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Dr. Howard Markel
Dr. Howard Markel
Few younger Americans may know the name James Thurber, let alone his wonderful work and art. And that is a pity. Born on this day 126 years ago, Thurber was, from the late 1920s until his death in 1961, one of America’s most popular humorists.
From his 426-word short story “An American Romance,” which explored the kind of strained relationship that would serve as his literary quarry, to one of his best-known works, “The Secret Life of Walter Mitty,” about a henpecked husband who disappears into a rich fantasy life of death-defying adventures, his elegant, precise, urbane writing style and squiggly cartoons became a staple of The New Yorker magazine.
My personal favorite, “The Night the Bed Fell,” was a wildly exaggerated story about Thurber’s strange childhood and family in Columbus, Ohio. By way of disclaimer, I played James Thurber in a high school production. Perhaps not as good as the 1960 Broadway production of “A Thurber Carnival,” I, nonetheless, recall my recitation of “The Night the Bed Fell” as a genuine laugh riot.
And then there were the cartoons—weird, wobbly portrayals of husbands and wives arguing over all sorts of things, wonderful pictures of dogs, and many other creatures—always accompanied by even weirder and funny captions.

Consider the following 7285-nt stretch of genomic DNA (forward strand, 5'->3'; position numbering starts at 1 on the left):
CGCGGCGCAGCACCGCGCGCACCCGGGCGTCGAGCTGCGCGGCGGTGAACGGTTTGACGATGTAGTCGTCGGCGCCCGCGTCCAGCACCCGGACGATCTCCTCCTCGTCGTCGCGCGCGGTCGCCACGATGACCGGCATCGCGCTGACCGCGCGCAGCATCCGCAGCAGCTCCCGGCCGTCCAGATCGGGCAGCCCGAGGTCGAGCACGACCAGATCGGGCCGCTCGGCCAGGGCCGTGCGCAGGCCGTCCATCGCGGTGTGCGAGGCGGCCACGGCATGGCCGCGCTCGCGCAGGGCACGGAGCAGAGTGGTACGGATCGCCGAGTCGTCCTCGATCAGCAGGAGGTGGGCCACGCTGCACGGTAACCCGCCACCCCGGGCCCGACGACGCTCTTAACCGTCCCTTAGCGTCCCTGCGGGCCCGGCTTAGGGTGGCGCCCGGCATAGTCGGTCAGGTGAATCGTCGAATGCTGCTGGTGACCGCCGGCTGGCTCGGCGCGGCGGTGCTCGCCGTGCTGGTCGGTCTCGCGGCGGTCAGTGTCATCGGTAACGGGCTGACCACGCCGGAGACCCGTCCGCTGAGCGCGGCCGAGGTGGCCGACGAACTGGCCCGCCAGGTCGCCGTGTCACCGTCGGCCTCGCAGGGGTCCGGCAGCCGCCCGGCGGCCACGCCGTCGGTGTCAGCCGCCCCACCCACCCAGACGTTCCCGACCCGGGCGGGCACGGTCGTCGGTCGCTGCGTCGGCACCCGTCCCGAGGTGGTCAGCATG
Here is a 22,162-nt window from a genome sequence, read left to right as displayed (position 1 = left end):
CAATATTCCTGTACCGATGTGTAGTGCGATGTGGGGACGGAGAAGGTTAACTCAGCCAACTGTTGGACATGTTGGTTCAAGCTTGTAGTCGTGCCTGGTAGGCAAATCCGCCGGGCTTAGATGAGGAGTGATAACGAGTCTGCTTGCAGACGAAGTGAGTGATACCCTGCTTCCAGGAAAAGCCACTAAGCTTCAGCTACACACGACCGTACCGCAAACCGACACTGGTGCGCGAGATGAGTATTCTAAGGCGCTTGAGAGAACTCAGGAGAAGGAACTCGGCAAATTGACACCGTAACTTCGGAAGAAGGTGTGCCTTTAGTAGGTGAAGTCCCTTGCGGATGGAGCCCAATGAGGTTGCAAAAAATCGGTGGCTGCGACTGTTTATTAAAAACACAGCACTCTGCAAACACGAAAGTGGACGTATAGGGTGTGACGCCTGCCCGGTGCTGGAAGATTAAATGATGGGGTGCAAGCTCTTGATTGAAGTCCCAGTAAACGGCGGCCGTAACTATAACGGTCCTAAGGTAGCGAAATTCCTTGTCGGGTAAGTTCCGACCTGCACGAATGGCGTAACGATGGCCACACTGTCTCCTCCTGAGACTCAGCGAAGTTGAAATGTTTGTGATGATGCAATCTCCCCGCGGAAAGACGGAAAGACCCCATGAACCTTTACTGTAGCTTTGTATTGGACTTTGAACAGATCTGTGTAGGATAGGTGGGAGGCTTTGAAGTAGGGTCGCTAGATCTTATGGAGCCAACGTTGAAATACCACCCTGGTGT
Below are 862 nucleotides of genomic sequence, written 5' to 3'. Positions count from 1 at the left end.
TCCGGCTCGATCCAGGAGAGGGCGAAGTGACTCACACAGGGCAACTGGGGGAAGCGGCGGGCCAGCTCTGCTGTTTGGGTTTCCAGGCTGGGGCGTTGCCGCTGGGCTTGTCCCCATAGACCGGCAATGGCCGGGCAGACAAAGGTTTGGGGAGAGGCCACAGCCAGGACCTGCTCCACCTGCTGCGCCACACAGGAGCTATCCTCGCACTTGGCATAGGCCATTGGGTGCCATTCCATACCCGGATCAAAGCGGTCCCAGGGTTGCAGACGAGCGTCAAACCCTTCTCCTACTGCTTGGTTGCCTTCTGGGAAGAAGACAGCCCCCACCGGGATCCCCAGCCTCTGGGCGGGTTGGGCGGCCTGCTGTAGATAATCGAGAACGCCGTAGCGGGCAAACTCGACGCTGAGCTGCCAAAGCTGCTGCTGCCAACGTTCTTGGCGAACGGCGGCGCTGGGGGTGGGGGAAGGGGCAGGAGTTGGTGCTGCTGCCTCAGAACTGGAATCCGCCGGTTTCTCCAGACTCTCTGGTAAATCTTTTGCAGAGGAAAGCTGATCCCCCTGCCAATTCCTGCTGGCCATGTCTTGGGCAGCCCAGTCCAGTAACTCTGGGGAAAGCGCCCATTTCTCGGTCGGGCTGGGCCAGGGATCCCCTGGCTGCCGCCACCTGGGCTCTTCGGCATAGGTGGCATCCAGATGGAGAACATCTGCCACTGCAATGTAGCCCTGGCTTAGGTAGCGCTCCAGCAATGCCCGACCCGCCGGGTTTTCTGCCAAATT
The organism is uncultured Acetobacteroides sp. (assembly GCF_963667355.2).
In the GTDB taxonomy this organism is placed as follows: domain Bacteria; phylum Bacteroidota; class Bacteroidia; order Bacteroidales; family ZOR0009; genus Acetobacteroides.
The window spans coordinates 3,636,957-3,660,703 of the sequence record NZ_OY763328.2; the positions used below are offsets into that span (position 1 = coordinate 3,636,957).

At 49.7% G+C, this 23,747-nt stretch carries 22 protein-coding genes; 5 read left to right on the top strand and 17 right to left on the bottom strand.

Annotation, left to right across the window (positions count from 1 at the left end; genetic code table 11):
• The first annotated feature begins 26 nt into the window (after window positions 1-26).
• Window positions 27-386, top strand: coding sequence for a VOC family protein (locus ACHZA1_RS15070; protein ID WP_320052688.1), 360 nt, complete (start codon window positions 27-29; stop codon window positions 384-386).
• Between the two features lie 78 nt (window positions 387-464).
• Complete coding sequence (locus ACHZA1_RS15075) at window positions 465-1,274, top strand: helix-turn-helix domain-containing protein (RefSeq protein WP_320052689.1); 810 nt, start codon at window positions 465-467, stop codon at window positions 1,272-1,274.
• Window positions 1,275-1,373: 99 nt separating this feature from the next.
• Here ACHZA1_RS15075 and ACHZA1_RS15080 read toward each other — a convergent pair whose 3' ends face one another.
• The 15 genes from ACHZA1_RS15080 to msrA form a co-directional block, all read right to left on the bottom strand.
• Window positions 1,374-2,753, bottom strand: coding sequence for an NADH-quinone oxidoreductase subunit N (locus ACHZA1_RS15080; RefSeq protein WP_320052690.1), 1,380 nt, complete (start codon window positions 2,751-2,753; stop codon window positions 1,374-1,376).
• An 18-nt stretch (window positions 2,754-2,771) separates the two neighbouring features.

Less well-known about this minor genius of mirth was that he lost his left eye at the age of 6. Thanks to a superb analysis by Dr. James Ravin, published in the Archives of Ophthalmology in May 2002, we have a fairly clear medical history of Thurber’s eye troubles and eventual blindness.
In 1900, Thurber’s older brother, William, had just received a toy bow-and-arrow set as a gift and was eager to try it out. The 8-year-old William asked Jim to walk a distance away from him so that he might shoot him in the back. James was less than thrilled by this request but nonetheless followed the big brotherly command. William took so long in aiming that young Jim turned around to see what the delay was about, only to face an incoming arrow headed directly at his left eye. His parents took him to a local doctor, but when the symptoms worsened they consulted the Washington eye surgeon Swan Burnett. At that point, there was little to be done but to enucleate (i.e. remove) the damaged eyeball, followed by his wearing an eyepatch—and later a glass eye—as well as special magnifying glasses.